Most wind turbines have a recognizable shape, but a new design from Segway inventor Dean Kamen is less obvious in its functionality: This turbine has a vertical axis and rotors made of plastic fabric meant to be easily moved by the wind.
Archetypal wind turbines require a good amount of steel and concrete to be built, and once installed, it is difficult to move them. Kamen’s design uses air to inflate the rotors, which act as giant sails. The rotors can be easily deflated, making the turbine not only lightweight, but mobile.
Kamen believes turbine mobility would help owners generate more energy with the ability to toss turbines on trucks when high winds are predicted nearby. This could give rise to a new breed of storm chasers, although questions remain as to how much wind these turbines can handle, and how they would be installed in a temporary location to prevent them from flying away.
In his patent application, Kamen describes how the turbine’s light weight could also allow it to be installed on rooftops that can’t withstand the weight of the steel-and-concrete variety.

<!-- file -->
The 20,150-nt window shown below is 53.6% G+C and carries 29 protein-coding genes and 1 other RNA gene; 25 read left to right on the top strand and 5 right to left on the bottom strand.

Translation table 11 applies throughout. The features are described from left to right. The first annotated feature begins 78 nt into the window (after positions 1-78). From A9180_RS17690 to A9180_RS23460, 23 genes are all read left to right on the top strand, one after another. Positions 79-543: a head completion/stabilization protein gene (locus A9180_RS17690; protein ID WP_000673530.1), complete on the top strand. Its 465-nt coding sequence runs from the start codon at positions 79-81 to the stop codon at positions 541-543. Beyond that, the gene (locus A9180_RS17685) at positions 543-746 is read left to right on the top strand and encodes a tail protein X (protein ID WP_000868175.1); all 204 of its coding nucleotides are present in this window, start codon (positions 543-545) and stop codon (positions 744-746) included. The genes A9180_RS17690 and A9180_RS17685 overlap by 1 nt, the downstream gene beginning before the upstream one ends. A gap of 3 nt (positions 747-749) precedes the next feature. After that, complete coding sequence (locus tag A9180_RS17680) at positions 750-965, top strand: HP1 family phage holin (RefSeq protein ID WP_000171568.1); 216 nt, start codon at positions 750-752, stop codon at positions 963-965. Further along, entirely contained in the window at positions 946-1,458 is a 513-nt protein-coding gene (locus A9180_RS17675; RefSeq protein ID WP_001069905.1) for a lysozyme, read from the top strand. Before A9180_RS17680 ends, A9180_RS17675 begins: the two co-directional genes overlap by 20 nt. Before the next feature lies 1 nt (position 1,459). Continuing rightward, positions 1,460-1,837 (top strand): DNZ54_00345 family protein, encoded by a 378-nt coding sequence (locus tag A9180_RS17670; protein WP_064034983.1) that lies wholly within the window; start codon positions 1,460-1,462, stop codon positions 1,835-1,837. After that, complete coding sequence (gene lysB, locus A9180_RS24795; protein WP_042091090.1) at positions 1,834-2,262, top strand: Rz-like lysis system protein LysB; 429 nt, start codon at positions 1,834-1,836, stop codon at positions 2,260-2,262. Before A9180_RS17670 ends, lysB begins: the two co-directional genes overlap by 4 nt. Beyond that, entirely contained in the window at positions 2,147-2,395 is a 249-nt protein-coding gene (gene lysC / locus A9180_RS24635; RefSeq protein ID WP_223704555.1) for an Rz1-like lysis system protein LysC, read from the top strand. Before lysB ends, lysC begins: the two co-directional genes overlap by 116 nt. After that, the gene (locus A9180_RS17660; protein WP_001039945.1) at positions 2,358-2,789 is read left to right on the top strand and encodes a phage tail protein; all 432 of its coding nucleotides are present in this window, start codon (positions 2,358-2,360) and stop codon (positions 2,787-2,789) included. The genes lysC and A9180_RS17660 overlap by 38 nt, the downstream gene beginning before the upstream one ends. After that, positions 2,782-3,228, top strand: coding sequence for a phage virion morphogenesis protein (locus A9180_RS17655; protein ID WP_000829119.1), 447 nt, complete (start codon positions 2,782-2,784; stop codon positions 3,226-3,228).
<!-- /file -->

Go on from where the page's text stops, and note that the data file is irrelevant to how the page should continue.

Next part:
Another unique feature is an LED system that transforms the turbine into a digital billboard. Powered, of course, by the turbine they’re embedded in, the lights could display content like images, messages, advertising, weather advisories and traffic delays, and offer owners another potential revenue stream.
The unusual displays could also inspire conversation about wind power, and awareness is Kamen’s main objective with the design: In his view, the design isn’t so much a green tech breakthrough as it is a different approach to the possibilities of wind power.
Hat tip: EarthTechling